Arthur Conan Doyle’s Unpublished Novel

I was fortunate enough to attend a talk held at my local library (Portsmouth Central) regarding the newly published “The Narrative of John Smith”; Arthur Conan Doyle’s first novel which was initially lost in transit to his publisher and never made it to print.

The talk was part of the Portsmouth BookFest that is currently taking place. But why here? “John Smith” was the first novel that Doyle attempted when he moved to this town and so there are distinct ties between the novel and Southsea (as well as the man himself). We are lucky enough to have a massive collection of ACD paraphernalia which belonged to Richard Lancelyn Green and was bequeathed to our Council upon his death. A small selection of these articles were laid out to look at last night and it really is a remarkable collection to behold; personal photographs of Doyle’s, letters to his friends and family, stamps, TV and movie memorablilia and plenty more.

The two people that led the talk were two of the editors of this new release; Rachel Foss (of the British Library) and Jon Lellenberg (author of “A Life in Letters”, which I have just purchased!). They spoke of Doyle’s time in this town and his devotion to it during his 8 years here, which was truly a pleasure to hear. He really was a part of the community and even years after he had left for London, he still looked back on Portsmouth and Southsea with fondness.

They also discussed the publication of this book and how it came about, considering it was never regarded by Doyle to be worthy of print once he had broken into the literary business. But I believe, as was discussed, that it is fascinating to see peoples origins and how they have developed as a writer; themes they stick with, character traits they apply to someone else or scenarios they develop.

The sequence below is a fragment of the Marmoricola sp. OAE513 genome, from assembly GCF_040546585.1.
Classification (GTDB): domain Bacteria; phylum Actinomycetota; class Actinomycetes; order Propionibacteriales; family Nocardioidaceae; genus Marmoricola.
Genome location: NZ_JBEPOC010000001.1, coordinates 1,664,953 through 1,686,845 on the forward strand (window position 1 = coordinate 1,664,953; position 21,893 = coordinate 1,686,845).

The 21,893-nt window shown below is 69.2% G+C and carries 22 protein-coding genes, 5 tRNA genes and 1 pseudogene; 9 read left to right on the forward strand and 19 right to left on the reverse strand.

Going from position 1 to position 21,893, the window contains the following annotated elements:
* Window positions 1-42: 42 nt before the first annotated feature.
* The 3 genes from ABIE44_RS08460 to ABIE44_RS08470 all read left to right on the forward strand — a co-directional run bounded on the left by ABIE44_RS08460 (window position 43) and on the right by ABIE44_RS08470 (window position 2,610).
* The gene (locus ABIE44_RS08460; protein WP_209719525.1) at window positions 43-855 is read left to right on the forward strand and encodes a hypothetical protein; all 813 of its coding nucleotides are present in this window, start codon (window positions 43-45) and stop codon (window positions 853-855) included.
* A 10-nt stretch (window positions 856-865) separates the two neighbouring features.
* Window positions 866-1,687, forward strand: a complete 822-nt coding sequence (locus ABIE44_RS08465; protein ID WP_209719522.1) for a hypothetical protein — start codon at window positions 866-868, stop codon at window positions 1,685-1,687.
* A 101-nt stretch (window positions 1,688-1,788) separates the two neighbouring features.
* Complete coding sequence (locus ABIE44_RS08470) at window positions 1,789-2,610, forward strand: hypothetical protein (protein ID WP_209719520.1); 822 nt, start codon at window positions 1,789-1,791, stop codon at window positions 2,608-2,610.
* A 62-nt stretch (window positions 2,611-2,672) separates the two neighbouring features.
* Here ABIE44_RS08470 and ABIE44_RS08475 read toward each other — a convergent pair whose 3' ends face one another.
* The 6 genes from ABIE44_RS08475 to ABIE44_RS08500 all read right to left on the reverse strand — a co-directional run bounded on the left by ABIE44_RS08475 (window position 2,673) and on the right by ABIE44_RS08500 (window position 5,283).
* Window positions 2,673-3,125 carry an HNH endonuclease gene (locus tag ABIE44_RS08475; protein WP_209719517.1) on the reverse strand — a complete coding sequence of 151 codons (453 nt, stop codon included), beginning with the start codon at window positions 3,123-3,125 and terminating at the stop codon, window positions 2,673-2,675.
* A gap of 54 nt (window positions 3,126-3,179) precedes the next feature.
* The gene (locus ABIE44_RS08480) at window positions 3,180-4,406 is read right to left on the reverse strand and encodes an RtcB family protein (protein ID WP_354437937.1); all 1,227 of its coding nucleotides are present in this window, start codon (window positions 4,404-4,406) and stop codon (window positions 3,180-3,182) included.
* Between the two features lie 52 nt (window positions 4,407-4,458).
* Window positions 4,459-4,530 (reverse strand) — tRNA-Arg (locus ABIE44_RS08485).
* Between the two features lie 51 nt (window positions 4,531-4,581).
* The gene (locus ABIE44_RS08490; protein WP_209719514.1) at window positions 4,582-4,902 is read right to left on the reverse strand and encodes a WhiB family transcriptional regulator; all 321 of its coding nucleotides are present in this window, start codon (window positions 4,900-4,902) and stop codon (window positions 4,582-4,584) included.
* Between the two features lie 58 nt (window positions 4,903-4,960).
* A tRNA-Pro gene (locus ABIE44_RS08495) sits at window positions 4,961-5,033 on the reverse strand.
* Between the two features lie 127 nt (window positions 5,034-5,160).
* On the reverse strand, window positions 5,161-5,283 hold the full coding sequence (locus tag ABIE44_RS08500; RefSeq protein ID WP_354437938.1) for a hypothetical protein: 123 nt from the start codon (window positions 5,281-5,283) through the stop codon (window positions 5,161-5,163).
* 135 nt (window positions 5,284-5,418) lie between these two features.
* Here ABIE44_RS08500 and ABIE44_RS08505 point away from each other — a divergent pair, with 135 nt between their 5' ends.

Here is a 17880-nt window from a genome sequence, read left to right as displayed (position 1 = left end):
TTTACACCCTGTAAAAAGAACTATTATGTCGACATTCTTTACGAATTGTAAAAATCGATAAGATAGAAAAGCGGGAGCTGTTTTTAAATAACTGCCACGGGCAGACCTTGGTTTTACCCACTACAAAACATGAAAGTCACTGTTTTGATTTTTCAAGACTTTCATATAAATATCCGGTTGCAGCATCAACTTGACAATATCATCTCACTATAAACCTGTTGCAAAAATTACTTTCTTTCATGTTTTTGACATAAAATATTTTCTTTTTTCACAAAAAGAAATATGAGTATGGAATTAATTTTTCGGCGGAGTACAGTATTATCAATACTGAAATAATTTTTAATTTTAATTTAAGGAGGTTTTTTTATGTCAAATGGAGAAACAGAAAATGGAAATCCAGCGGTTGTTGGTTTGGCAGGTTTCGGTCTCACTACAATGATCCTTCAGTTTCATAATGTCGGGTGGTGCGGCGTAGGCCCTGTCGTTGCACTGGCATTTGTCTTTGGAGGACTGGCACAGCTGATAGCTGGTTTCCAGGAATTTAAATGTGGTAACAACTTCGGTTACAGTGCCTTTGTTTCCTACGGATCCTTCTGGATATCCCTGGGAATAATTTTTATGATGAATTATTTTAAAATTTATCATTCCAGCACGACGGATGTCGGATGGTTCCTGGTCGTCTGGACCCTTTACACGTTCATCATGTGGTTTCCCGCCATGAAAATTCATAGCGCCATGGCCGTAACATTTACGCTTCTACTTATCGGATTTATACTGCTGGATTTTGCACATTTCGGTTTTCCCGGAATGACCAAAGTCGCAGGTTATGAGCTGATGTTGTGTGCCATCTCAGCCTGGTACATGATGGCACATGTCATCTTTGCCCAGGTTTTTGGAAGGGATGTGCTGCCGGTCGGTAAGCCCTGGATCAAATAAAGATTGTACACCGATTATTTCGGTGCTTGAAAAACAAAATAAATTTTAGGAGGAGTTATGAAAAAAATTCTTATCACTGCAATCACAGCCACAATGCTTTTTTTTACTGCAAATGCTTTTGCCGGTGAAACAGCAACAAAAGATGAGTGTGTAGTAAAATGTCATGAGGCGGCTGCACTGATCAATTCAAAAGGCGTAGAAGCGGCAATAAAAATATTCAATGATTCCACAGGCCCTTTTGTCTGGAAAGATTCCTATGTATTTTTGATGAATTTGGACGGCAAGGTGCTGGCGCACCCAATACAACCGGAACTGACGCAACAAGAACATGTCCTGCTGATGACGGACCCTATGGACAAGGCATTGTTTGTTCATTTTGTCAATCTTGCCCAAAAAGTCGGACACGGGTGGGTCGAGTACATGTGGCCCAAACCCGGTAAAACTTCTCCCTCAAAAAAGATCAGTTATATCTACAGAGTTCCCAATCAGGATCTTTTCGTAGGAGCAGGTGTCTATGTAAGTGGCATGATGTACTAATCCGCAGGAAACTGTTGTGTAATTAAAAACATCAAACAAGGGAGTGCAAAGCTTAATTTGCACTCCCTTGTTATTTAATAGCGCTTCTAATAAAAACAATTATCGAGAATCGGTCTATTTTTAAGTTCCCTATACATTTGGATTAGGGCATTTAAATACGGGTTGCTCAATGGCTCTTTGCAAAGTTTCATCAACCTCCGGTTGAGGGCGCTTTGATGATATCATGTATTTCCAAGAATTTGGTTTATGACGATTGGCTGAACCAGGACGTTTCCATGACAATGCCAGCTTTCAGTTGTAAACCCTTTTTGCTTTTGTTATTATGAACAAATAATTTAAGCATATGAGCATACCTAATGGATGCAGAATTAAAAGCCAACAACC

I have myself a copy waiting patiently to be read and I am greatly looking forward to it. I am glad that we are being given the opportunity to indulge in this all these years later and especially that it was introduced to us in Portsmouth in such a way. It was also a pleasure to see a few of Doyle’s descendants in attendance (although I didn’t approach them, I feel it must be weird for strangers to talk to you because of a relative neither of you really knew personally!).

And, as a side note, I learnt something about ACD that makes me admire him even more and hate him just a little bit. When looking at his original manuscripts (we’re talking first drafts here), very little differs between that and the finished product, especially where the Holmes stories are concerned. Considering the multiple threads that are woven into those short stories and the character development, it’s truly remarkable that he could just knock them out without his complete attention even being focused on them some of the time! Remarkable and infuriating, haha.

I really enjoyed myself anyway and loved hearing about one of my favourite authors and my home town, it was a pleasure and my thanks to those involved if you happen to stumble across this.

Picture: Malcolm Wells (113943-6616 and 6632)

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